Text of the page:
While many workers, women, students, and activists have organized around demands for social and economic justice through slogans such as “Woman, Life, Freedom,” “Bread, Work, Freedom,” and “Bread, Roof, Freedom,” the mainstream opposition media that enjoys the resources to circumvent the Iranian state’s interruption of the internet service during the protests have utilized social media to amplify voices that derail these demands by using sexists and homophobic slogans. These hyper-sexualized slogans that normalize rape and sodomy, not only target the clergy, the Iranian security forces, and the Supreme Leader, but also their wives, mothers, and sisters, as well as any voice that refuses to succumb to a binary logic of “with or against” the “regime.” Focusing on the social media, I analyze the way that the Manichean logic that makes any nuanced in-between position impossible through accusations of cooptation with the Iranian regime, reproduces misogynistic and homophobic discourses, while instrumentalizing women’s bodies and laying claim to the liberation of all Iranian women. By exploring the way that “woman, life, freedom” is re-signified in multiple territorializations and in the struggle for political power through the rampant use of social media, I show how those segments of the Iranian diaspora that are implicated in the biopolitical and necropolitical practices and the geopolitical interests of the empire, perpetuate Islamophobia and racial queering, while instrumentalizing women’s and queer freedom. Paradoxically, despite their absolutist claims of opposition to the Iranian state, many of these diasporic groups and individuals repeat the strategies of surveillance, intimidation, and shaming that are used by the conservative elements among the Iranian state.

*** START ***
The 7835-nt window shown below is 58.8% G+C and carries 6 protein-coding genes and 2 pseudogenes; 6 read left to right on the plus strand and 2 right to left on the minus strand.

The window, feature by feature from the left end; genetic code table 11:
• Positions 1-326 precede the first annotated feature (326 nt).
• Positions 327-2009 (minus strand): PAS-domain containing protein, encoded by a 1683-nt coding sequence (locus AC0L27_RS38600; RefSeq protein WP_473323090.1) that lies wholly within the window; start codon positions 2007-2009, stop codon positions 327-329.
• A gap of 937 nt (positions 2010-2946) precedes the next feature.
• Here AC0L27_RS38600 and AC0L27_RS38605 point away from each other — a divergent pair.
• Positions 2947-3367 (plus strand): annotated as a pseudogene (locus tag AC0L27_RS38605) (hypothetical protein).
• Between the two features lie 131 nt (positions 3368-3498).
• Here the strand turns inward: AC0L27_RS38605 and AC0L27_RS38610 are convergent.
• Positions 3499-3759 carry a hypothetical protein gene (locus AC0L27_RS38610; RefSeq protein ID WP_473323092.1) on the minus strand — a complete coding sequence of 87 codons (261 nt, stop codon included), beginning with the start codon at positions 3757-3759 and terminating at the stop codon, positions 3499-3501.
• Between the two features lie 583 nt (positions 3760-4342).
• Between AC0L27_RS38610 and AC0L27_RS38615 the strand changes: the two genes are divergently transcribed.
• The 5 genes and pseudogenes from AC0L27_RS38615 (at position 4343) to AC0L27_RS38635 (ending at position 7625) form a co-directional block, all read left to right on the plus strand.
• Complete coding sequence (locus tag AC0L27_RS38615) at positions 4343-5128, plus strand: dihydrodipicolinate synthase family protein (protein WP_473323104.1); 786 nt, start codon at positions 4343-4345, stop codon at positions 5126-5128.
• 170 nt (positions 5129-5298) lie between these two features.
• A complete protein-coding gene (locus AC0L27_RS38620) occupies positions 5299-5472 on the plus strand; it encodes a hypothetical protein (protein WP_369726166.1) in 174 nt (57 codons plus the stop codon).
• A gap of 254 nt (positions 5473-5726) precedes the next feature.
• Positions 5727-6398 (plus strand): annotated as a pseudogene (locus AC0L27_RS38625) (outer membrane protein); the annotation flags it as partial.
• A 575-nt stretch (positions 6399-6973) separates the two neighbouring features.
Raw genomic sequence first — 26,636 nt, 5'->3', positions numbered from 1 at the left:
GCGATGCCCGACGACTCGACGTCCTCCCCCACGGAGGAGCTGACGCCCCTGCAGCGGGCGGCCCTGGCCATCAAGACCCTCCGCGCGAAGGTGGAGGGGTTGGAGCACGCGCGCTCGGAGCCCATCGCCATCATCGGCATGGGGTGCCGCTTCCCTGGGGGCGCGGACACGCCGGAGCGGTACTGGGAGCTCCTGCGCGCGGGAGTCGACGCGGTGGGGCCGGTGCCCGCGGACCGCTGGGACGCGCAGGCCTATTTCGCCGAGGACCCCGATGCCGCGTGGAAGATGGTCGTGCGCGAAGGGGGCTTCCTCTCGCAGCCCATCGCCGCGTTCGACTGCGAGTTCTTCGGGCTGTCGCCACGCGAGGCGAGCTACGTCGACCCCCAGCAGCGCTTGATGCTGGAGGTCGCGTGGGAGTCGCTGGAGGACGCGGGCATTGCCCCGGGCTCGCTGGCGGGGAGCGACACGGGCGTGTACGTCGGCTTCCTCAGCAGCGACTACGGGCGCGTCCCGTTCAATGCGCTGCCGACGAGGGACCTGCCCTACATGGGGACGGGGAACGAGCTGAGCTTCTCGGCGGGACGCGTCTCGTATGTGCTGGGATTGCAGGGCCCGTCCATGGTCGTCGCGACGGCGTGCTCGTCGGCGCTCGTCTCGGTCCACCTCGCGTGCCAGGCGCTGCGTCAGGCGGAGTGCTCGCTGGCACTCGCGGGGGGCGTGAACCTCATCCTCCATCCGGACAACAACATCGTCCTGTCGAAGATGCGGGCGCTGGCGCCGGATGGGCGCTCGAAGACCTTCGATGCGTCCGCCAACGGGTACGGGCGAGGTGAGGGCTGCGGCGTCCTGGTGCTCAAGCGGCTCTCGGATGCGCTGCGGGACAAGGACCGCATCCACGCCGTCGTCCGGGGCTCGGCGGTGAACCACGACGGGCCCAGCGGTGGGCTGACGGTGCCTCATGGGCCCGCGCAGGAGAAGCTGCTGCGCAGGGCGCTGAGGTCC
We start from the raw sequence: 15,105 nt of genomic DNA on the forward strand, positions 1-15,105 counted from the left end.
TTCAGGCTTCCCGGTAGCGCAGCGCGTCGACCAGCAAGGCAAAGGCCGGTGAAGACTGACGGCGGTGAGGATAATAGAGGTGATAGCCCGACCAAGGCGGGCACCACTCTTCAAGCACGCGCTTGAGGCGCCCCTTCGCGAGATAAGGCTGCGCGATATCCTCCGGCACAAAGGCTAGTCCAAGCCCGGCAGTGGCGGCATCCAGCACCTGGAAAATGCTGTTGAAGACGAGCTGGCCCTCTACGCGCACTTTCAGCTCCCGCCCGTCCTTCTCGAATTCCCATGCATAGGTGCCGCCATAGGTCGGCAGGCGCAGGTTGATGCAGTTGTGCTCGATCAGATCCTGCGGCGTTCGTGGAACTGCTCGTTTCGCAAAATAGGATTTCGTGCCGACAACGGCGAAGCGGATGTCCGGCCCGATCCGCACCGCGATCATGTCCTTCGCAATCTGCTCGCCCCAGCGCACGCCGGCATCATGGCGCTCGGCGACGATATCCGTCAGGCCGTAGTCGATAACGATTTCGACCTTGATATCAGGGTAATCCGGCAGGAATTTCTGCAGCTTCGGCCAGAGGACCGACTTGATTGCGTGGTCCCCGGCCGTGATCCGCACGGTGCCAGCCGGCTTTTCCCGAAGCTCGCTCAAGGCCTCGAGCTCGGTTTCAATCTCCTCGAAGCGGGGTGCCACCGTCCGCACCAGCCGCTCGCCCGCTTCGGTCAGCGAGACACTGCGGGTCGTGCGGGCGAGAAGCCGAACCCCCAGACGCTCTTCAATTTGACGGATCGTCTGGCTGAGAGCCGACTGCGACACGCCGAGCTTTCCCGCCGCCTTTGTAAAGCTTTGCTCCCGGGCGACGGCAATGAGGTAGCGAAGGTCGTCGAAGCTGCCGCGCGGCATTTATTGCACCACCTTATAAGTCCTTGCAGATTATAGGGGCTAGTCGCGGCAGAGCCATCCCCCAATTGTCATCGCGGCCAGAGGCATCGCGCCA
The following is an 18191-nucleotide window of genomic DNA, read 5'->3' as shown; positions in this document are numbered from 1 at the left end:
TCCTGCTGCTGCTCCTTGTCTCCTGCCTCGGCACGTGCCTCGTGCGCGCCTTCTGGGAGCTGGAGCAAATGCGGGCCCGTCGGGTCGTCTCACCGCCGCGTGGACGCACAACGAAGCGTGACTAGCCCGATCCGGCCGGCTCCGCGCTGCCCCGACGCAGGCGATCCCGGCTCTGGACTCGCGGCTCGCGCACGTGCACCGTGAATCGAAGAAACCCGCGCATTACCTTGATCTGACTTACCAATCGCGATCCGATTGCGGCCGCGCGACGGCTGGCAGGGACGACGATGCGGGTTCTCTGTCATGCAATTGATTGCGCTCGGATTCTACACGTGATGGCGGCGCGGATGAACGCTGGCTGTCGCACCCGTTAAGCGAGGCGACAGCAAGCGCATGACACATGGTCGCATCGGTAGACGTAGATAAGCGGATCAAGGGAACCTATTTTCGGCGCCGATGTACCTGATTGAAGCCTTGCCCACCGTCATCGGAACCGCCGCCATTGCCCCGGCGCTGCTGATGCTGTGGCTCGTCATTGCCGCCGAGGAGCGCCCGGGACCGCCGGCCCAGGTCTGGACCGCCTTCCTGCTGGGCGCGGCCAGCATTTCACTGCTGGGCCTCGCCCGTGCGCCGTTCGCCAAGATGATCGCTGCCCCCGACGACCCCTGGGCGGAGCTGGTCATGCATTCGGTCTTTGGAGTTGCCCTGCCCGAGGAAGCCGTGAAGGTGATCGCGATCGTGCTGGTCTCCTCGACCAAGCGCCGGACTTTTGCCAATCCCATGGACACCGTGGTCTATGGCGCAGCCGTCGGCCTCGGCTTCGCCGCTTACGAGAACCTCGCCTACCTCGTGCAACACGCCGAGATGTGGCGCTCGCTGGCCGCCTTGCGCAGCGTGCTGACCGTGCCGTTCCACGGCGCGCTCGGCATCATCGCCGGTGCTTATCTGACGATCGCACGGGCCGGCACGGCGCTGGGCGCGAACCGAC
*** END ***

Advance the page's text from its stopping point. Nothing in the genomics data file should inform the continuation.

In October 2019, Iraq witnessed heated passions leading to the Tishreen Revolution and its spring of collective consciousness. Iraqis went to the streets to fight for their rights, will, and agency—all denied since the 2003 invasion. Some have criticized the Tishreen Movement for not having a central leadership, claiming this structural “flaw” has allowed state- and non-state forces to crush it. In this presentation, I combine two of my works (published and in the pipeline) to discuss how the Tishreen movement’s lack of central leadership has made it resilient through its “living symbols”—empowered women dissenters.